Gardening Ants

Gardening Ants

 

Another fascinating relationship, which has been observed in nature, concerns the Bull's Horn Acacia tree of Central and South America.

This tree is furnished with large hollow thorns that are inhabited by a species of ferocious stinging ants. Small bumps on the tree also supply food to the ants. Consequently, the ants get food and shelter from the tree. The tree, for its part of the bargain, receives complete protection from all animal predators and plant competitors. The ants viciously attack any and all intruders. But the truly remarkable aspect of this symbiotic relationship is the fact that these ants are gardeners! They make regular raids in all directions from their home tree, nipping off every green shoot that dares to show its head near their tree. As a result, this particular tree always has plenty of sunlight and space which is a rarity in the tropical jungle where the competition for such things is intense. Experiments have shown that when all of the ants are removed from one of these trees, the tree dies within 2 to 15 months.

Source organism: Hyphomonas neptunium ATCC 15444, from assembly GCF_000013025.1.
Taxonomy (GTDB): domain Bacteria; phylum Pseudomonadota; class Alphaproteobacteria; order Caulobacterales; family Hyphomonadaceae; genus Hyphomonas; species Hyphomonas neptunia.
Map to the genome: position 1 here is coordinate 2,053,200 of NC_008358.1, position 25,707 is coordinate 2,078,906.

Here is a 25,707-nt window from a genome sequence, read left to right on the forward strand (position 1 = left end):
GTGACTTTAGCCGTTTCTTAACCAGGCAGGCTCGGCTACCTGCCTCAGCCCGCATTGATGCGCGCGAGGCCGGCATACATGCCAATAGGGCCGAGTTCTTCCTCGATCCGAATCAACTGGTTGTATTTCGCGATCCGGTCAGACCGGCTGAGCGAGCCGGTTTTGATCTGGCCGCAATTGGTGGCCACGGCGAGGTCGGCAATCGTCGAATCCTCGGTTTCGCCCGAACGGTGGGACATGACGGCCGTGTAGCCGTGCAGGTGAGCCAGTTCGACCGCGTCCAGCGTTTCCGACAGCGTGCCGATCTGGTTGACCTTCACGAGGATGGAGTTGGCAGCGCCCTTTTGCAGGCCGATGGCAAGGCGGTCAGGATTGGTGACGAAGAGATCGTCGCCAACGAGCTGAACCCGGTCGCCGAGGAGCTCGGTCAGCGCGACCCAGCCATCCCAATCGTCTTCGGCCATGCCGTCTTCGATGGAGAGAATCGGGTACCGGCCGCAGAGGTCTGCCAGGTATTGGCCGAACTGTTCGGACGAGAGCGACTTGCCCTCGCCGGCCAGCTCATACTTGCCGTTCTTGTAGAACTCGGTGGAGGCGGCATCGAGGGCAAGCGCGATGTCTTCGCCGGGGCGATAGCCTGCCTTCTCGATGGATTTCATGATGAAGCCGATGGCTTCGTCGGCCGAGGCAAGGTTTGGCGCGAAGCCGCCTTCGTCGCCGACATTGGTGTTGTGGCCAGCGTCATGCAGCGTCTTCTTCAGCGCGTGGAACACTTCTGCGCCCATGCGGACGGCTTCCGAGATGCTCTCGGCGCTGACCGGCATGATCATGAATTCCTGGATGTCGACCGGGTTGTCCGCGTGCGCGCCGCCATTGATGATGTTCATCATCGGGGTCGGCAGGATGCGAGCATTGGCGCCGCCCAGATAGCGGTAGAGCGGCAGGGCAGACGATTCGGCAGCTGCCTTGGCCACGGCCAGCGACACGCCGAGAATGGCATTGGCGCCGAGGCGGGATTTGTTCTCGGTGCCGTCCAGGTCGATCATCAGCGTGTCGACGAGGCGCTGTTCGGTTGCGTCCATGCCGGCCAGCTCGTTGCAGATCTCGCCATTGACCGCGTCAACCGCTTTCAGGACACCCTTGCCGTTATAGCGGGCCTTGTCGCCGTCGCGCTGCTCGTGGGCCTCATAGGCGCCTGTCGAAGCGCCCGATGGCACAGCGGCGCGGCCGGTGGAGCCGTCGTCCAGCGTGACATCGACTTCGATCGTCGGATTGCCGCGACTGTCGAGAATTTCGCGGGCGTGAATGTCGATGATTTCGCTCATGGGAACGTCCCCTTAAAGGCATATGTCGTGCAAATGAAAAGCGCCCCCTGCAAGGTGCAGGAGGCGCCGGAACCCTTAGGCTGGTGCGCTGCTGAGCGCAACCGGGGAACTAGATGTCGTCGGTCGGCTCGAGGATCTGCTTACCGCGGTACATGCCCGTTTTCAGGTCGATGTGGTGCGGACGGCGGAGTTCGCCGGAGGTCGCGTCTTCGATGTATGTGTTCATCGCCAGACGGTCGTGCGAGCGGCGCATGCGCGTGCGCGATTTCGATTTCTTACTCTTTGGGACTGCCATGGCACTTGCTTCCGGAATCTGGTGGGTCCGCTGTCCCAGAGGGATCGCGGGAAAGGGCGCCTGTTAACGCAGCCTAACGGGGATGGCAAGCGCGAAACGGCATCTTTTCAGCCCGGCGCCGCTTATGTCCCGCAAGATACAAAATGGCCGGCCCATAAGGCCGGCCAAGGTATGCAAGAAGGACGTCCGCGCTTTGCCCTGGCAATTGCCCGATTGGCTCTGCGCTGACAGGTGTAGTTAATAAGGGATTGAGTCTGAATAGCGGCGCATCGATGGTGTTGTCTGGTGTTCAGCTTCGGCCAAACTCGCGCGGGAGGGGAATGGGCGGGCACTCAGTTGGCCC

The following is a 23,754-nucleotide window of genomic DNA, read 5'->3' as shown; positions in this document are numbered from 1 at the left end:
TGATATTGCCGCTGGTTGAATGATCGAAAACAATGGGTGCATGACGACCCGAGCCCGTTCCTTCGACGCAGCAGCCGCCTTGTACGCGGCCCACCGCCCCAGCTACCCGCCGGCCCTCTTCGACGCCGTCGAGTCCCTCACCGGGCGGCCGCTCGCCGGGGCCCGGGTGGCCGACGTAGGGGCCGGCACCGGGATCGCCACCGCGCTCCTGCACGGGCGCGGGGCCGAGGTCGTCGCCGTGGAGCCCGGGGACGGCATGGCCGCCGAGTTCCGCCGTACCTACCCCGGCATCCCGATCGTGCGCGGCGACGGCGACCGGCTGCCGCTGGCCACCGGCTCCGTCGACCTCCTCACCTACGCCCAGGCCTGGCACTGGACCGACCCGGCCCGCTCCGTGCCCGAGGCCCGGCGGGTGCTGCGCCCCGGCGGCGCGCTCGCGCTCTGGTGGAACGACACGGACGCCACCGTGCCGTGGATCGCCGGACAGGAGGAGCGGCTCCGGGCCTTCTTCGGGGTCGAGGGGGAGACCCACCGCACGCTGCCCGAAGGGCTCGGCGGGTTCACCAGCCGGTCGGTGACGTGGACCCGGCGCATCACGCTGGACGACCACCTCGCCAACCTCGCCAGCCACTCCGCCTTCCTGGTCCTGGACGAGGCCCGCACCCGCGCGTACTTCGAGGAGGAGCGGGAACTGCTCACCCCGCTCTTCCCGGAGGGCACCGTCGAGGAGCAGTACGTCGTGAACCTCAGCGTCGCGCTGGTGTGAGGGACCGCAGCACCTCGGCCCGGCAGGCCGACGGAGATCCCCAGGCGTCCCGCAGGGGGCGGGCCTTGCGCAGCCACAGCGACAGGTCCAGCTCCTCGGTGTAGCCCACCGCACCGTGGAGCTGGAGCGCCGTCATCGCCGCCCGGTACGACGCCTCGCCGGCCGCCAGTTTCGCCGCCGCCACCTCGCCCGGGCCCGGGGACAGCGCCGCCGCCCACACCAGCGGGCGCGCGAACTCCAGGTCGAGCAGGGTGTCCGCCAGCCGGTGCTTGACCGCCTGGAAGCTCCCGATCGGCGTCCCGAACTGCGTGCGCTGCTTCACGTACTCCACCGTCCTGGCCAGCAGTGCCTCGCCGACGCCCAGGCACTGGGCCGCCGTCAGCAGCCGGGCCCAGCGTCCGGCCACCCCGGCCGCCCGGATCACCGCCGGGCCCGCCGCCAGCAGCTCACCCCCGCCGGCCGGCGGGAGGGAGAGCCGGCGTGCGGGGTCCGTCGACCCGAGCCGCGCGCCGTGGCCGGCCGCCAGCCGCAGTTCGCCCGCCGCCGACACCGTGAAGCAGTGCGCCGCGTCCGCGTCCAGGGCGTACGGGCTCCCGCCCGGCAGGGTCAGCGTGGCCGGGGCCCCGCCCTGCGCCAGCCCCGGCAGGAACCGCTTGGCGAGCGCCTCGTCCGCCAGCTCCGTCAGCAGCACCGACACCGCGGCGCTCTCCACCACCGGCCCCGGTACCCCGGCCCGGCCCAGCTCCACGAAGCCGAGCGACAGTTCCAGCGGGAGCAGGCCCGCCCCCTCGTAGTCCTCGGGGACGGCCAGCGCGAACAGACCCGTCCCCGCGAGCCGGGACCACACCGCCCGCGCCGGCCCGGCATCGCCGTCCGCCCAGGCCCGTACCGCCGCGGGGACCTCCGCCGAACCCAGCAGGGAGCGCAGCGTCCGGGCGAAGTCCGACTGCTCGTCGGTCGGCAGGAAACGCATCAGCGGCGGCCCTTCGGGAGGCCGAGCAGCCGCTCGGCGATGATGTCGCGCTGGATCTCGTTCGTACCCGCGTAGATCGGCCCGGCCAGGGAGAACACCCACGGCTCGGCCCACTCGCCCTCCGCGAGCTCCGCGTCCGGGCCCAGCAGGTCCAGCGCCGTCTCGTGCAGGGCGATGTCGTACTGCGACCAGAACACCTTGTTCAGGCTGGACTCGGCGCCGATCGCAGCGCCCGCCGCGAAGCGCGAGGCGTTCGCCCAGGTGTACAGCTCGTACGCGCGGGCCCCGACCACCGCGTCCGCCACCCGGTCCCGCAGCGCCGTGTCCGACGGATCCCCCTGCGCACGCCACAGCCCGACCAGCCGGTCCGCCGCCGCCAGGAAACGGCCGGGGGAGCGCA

Evolutionists casually label this type of symbiotic relationship as an example of co-adaptation. Of course, they never attempt to explain just how such an intricate relationship might have developed through the evolutionary process. Hence, the evolutionary viewpoint continues to be a matter of faith or presumption, not science. But how much more reasonable and logical is the faith of the creationist who perceives that these wonderful relationships are the purposeful and intelligently designed handiwork of an omniscient Creator.

Originally found here

Picture originally found here

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